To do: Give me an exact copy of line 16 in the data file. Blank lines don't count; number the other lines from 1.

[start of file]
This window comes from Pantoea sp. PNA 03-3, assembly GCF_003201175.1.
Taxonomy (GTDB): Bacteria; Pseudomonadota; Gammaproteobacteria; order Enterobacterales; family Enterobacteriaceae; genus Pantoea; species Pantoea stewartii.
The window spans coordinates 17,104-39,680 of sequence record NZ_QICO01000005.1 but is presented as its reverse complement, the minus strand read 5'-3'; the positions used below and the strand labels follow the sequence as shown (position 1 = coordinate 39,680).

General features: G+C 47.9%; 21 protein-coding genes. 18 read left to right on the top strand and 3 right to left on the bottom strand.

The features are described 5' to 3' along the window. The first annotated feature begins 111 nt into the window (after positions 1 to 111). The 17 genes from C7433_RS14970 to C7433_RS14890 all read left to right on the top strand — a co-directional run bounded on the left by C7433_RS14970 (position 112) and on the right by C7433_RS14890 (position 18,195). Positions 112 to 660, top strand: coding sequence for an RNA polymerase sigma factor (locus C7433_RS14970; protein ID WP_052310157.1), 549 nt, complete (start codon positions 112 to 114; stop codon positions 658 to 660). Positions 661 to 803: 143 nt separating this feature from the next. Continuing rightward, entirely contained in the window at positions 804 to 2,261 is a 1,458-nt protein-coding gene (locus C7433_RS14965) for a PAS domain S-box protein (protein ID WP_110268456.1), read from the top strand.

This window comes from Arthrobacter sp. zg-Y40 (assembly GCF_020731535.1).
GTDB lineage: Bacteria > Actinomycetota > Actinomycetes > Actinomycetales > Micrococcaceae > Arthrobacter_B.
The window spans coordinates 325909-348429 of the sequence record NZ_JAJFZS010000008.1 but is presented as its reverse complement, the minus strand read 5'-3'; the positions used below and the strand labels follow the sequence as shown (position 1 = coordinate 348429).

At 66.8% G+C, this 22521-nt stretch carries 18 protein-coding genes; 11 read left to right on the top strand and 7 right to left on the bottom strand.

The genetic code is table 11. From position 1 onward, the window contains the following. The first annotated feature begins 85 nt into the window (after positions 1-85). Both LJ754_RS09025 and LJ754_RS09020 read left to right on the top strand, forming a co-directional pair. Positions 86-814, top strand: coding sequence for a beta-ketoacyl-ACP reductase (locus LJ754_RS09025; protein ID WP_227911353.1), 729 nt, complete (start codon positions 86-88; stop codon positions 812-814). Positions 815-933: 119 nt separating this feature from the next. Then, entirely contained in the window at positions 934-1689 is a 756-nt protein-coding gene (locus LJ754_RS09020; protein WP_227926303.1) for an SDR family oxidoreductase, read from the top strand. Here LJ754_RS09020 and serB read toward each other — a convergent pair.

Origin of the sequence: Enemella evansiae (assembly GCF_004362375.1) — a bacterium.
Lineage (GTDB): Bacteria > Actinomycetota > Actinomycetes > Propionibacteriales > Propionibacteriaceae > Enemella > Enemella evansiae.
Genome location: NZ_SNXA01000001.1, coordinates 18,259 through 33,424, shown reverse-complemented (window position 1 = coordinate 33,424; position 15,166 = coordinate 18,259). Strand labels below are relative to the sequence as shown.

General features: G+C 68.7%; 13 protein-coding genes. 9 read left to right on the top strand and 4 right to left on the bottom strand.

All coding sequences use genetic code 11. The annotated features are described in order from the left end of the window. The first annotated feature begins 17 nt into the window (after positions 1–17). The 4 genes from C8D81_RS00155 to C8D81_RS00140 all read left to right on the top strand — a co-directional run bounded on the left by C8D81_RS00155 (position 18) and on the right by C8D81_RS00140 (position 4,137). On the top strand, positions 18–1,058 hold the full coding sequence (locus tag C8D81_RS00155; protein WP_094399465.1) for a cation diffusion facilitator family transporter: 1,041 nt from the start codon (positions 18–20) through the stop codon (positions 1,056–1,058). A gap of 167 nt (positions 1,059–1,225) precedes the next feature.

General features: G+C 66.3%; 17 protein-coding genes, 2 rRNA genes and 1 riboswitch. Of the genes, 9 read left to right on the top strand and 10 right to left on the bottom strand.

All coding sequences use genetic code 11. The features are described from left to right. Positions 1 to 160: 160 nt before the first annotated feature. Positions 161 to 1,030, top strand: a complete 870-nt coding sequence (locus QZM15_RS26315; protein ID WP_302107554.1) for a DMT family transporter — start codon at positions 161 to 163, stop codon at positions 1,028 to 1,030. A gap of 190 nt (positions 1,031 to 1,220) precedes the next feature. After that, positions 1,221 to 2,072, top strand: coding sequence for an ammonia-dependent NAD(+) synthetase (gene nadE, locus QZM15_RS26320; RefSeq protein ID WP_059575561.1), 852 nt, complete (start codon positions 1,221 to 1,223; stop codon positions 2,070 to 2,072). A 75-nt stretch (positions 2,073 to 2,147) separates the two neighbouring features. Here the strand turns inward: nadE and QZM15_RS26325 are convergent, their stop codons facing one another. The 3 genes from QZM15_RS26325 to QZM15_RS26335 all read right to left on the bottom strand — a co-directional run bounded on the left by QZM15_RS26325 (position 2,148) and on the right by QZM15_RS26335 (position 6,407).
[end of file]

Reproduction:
General features: G+C 66.3%; 17 protein-coding genes, 2 rRNA genes and 1 riboswitch. Of the genes, 9 read left to right on the top strand and 10 right to left on the bottom strand.